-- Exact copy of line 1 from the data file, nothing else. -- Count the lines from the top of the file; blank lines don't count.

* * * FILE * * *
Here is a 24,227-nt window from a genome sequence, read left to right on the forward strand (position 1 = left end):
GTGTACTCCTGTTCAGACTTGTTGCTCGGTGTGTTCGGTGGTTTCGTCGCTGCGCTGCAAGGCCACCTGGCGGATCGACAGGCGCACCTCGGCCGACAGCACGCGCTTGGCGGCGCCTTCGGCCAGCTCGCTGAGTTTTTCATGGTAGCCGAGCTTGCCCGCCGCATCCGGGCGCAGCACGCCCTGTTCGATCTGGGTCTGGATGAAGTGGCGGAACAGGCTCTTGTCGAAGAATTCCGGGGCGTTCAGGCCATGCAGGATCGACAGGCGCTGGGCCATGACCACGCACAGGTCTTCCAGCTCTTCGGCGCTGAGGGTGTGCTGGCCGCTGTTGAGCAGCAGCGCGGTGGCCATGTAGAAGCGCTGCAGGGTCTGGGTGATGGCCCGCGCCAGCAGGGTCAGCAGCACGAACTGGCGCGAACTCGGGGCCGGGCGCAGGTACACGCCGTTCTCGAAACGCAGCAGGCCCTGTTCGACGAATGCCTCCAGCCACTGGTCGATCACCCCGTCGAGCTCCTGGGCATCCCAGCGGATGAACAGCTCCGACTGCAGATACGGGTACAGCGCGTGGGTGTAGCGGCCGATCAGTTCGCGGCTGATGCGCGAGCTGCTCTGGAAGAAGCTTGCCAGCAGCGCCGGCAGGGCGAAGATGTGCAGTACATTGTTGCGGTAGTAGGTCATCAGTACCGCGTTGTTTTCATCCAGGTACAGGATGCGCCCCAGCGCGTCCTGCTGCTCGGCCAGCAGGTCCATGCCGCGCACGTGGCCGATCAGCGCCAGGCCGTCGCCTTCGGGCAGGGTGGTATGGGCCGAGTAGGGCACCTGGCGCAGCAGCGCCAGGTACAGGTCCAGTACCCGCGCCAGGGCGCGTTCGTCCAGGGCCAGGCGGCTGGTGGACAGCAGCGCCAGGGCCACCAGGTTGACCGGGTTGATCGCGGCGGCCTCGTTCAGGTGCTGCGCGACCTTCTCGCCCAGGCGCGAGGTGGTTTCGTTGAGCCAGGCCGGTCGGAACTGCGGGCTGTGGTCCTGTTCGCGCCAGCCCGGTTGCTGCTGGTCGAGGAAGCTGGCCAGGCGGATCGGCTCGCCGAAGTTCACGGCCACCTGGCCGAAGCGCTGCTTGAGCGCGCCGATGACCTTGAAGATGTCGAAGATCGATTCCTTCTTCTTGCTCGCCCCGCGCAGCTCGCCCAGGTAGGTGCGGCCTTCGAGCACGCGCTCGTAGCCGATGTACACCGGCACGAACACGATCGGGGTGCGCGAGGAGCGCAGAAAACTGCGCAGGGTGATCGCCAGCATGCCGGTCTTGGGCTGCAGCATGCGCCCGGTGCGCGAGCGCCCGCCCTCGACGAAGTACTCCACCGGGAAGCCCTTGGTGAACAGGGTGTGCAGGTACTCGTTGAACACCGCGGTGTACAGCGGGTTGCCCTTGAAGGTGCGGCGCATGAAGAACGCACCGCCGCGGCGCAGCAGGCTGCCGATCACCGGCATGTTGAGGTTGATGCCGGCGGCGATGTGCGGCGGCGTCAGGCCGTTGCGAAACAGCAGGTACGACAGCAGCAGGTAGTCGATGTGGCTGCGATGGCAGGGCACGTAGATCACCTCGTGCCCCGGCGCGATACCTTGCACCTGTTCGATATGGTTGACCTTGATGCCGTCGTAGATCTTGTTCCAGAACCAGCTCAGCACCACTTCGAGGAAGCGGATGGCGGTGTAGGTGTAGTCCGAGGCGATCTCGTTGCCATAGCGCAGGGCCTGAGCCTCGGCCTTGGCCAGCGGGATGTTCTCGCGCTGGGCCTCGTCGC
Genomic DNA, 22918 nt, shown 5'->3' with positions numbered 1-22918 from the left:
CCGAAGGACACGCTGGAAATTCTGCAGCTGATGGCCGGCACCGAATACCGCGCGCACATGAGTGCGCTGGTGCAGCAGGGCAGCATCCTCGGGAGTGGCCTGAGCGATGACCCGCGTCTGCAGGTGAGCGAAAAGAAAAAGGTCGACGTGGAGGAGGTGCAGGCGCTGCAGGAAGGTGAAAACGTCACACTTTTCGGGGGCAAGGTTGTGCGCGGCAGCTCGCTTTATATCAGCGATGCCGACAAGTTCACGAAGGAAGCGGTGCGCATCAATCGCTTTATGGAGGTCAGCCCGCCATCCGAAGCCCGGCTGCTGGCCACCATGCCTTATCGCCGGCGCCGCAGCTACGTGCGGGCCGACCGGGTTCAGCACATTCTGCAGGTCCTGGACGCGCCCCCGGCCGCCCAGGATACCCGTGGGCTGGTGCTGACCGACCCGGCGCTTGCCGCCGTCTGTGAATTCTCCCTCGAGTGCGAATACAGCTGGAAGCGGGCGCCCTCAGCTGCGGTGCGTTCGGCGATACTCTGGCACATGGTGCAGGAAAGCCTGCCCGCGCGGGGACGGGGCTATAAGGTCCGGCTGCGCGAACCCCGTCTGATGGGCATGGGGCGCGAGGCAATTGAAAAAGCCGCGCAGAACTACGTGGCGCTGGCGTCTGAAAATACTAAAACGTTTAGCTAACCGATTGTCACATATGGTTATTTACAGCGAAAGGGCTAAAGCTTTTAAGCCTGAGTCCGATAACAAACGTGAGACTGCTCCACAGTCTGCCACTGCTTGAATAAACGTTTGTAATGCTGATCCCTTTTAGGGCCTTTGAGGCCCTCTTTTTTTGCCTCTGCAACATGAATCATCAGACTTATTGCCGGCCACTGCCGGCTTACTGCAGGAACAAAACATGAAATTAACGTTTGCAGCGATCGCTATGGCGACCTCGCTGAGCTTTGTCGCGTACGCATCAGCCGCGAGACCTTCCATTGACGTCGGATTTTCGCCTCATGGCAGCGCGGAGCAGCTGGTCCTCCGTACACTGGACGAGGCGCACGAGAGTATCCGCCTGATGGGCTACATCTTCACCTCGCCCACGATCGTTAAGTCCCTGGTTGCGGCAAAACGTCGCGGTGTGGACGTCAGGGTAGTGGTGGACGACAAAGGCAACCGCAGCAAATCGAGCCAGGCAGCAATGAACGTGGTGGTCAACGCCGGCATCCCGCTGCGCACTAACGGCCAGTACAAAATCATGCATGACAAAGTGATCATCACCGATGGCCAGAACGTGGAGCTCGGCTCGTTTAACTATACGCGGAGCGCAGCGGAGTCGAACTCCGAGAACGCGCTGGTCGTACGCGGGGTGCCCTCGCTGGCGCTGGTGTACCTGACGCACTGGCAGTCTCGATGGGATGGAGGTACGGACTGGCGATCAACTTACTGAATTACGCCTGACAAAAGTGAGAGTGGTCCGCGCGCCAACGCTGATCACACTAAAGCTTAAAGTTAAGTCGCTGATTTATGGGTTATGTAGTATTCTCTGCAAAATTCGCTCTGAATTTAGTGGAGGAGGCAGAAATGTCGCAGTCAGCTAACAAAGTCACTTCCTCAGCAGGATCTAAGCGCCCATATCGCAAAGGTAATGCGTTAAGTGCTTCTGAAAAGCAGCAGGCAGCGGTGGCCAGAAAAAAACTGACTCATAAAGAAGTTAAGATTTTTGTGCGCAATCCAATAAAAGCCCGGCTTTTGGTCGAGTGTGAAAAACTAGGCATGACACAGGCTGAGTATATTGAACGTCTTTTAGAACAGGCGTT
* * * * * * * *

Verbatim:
Here is a 24,227-nt window from a genome sequence, read left to right on the forward strand (position 1 = left end):